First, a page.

The Clinton boom was undoubtedly a continuation of the Reagan boom.
Adam Wieneiski

Adam, when one has a world view, it’s easy to look at data that supports that world view — this is of course a general problem but seems to be dialed to 11 in Trump supporters. One could say that the boom during Clinton’s years were because of massive productivity gains ushered in by the internet. Similarly, the boom during Reagan’s years was certainly helped by incredible gains from the growth of personal computing. You claim that it was all undoubtedly the result of Reagan’s tax cuts and the peace dividend. It’s a position, and certainly not the most ridiculous hypothesis, but hardly undoubtable.

Surprisingly, you cite an article from the National Review whose entire premise is that you cannot assign economic performance during a President’s tenure to his policies. The author’s point is not that the gains in Clinton’s time were directly the result of Reagan’s policies, but that Ms. Clinton cannot claim that her husband can take full credit for the gains during his presidency.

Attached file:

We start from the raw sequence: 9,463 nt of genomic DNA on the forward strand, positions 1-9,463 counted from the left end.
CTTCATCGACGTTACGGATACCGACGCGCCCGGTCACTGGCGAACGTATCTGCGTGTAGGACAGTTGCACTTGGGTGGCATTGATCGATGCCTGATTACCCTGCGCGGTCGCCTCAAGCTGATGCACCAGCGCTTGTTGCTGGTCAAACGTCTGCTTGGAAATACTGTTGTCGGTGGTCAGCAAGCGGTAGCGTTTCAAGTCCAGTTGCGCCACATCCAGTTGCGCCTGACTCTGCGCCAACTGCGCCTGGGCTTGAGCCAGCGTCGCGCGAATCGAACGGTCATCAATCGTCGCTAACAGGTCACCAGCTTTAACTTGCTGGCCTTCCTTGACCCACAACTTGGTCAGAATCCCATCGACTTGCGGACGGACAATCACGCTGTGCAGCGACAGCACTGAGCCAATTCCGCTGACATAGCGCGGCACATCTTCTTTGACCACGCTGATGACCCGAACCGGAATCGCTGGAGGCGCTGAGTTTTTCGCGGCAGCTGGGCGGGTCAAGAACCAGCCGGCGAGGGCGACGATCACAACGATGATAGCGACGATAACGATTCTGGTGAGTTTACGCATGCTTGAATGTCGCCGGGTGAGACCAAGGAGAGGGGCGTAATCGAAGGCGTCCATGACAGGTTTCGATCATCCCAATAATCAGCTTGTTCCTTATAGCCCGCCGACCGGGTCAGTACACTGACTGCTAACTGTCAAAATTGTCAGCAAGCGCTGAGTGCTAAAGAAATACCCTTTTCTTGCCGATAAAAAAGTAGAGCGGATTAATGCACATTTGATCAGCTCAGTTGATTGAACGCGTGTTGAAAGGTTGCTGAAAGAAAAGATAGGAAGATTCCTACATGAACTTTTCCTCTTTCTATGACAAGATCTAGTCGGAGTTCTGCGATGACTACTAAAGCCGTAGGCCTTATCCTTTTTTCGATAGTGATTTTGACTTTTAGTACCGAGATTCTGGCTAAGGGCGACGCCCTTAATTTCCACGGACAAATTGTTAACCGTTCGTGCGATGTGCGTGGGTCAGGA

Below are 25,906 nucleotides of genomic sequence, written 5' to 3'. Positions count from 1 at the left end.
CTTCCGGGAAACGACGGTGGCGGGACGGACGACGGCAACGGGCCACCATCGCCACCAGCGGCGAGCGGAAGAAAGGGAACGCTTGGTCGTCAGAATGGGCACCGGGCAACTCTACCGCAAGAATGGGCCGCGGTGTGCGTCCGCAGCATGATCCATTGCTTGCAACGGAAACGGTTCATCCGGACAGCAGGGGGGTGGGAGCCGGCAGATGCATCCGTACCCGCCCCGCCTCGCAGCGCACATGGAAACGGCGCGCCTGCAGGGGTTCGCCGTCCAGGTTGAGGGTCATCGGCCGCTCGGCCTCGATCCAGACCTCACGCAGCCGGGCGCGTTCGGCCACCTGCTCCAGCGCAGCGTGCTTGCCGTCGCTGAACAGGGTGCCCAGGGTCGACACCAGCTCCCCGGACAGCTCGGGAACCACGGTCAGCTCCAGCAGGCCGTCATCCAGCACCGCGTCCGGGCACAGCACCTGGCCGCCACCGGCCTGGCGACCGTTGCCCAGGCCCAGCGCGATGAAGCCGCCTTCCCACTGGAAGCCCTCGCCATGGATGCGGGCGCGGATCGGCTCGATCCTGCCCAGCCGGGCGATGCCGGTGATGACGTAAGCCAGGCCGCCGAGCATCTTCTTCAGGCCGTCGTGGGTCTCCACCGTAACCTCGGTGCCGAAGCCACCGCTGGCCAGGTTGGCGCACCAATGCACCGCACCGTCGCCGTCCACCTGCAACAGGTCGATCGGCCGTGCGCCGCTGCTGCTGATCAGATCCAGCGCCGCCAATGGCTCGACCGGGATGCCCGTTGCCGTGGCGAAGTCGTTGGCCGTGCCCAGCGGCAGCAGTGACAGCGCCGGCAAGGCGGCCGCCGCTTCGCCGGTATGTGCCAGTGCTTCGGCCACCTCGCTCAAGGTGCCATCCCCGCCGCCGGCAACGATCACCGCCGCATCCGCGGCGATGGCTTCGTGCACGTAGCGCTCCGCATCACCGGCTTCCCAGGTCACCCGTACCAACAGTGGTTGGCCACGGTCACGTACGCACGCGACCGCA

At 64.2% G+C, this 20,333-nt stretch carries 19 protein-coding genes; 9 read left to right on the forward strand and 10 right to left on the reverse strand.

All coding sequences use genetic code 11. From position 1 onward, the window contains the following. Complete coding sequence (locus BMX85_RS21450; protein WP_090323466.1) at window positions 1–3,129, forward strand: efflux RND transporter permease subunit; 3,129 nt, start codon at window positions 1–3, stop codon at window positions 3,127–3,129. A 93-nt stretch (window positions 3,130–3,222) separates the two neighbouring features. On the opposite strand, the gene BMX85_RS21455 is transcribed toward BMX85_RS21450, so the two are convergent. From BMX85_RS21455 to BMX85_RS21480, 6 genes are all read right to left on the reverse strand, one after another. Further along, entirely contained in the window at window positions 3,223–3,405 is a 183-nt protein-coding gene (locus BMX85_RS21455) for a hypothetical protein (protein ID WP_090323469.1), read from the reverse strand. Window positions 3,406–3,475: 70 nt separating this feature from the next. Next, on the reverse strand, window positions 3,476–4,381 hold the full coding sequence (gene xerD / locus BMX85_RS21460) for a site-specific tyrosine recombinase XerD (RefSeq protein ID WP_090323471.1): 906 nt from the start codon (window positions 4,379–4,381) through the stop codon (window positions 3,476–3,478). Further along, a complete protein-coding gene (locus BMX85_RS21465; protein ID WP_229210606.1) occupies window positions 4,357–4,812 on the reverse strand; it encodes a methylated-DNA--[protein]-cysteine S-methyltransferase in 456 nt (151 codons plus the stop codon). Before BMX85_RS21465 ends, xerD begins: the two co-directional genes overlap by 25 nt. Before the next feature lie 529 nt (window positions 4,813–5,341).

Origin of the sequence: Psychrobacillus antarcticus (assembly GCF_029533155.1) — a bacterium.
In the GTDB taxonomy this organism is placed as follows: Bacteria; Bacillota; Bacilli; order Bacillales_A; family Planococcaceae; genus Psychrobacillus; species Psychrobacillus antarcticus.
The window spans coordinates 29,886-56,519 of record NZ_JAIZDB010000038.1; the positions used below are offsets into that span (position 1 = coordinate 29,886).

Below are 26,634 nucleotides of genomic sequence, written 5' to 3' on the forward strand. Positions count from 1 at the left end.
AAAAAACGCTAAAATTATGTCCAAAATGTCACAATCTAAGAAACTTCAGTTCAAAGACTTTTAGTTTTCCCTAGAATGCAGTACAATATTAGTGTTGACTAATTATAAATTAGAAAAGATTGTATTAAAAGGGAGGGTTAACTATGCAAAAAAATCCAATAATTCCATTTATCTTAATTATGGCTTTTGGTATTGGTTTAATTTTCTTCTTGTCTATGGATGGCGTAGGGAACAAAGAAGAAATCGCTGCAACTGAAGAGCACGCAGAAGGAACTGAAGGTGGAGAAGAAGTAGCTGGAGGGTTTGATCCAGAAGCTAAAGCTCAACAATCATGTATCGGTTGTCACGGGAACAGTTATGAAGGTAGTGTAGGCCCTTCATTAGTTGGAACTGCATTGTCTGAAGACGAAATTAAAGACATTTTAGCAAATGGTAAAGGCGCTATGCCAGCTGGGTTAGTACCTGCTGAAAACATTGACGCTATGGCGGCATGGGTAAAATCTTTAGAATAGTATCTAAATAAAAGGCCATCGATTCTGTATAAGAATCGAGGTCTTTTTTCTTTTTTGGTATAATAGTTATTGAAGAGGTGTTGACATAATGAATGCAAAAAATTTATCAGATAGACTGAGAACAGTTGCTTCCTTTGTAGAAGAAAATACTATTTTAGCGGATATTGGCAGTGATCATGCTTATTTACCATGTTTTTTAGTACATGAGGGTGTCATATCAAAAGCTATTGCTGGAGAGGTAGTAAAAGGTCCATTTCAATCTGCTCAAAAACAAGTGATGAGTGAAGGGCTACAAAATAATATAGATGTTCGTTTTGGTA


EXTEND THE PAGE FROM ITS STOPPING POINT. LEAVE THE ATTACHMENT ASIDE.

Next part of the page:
Note that the US economy is a supertanker — you can certainly sink it, but hard to change it’s direction quickly. Sudden acts, like war, long-term structural stress (like 2007), or wonton acts of stupidity could immediately break it, but anything Trump or congress does will will take many months to have any tangible effect.

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